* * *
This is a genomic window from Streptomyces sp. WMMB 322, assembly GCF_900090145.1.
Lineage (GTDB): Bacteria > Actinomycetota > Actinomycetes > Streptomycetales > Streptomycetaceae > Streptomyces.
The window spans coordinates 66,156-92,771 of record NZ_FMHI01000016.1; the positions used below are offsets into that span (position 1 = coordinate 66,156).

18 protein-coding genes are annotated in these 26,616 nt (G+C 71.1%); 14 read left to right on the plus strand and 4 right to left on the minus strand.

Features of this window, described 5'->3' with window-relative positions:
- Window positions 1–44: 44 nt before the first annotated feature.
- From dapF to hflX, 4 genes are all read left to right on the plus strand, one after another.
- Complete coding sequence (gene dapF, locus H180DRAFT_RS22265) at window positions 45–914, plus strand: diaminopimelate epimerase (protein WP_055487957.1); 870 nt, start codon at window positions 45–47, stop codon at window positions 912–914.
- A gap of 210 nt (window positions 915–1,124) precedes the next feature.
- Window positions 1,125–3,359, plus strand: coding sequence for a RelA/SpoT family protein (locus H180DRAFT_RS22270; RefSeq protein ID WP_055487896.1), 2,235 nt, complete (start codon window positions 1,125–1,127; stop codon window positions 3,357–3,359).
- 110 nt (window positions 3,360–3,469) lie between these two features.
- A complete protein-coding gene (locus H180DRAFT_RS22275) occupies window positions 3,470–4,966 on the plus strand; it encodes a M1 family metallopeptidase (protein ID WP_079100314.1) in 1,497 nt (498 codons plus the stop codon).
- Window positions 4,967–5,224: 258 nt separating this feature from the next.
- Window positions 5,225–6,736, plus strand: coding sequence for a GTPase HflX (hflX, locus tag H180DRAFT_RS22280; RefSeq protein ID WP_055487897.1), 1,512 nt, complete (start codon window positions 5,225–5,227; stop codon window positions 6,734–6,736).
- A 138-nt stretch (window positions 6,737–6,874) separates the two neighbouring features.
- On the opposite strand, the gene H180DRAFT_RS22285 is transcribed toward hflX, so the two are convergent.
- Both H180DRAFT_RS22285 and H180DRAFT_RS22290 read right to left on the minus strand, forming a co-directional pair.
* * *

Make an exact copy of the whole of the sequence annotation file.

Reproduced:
This is a genomic window from Streptomyces sp. WMMB 322, assembly GCF_900090145.1.
Lineage (GTDB): Bacteria > Actinomycetota > Actinomycetes > Streptomycetales > Streptomycetaceae > Streptomyces.
The window spans coordinates 66,156-92,771 of record NZ_FMHI01000016.1; the positions used below are offsets into that span (position 1 = coordinate 66,156).

18 protein-coding genes are annotated in these 26,616 nt (G+C 71.1%); 14 read left to right on the plus strand and 4 right to left on the minus strand.

Features of this window, described 5'->3' with window-relative positions:
- Window positions 1–44: 44 nt before the first annotated feature.
- From dapF to hflX, 4 genes are all read left to right on the plus strand, one after another.
- Complete coding sequence (gene dapF, locus H180DRAFT_RS22265) at window positions 45–914, plus strand: diaminopimelate epimerase (protein WP_055487957.1); 870 nt, start codon at window positions 45–47, stop codon at window positions 912–914.
- A gap of 210 nt (window positions 915–1,124) precedes the next feature.
- Window positions 1,125–3,359, plus strand: coding sequence for a RelA/SpoT family protein (locus H180DRAFT_RS22270; RefSeq protein ID WP_055487896.1), 2,235 nt, complete (start codon window positions 1,125–1,127; stop codon window positions 3,357–3,359).
- 110 nt (window positions 3,360–3,469) lie between these two features.
- A complete protein-coding gene (locus H180DRAFT_RS22275) occupies window positions 3,470–4,966 on the plus strand; it encodes a M1 family metallopeptidase (protein ID WP_079100314.1) in 1,497 nt (498 codons plus the stop codon).
- Window positions 4,967–5,224: 258 nt separating this feature from the next.
- Window positions 5,225–6,736, plus strand: coding sequence for a GTPase HflX (hflX, locus tag H180DRAFT_RS22280; RefSeq protein ID WP_055487897.1), 1,512 nt, complete (start codon window positions 5,225–5,227; stop codon window positions 6,734–6,736).
- A 138-nt stretch (window positions 6,737–6,874) separates the two neighbouring features.
- On the opposite strand, the gene H180DRAFT_RS22285 is transcribed toward hflX, so the two are convergent.
- Both H180DRAFT_RS22285 and H180DRAFT_RS22290 read right to left on the minus strand, forming a co-directional pair.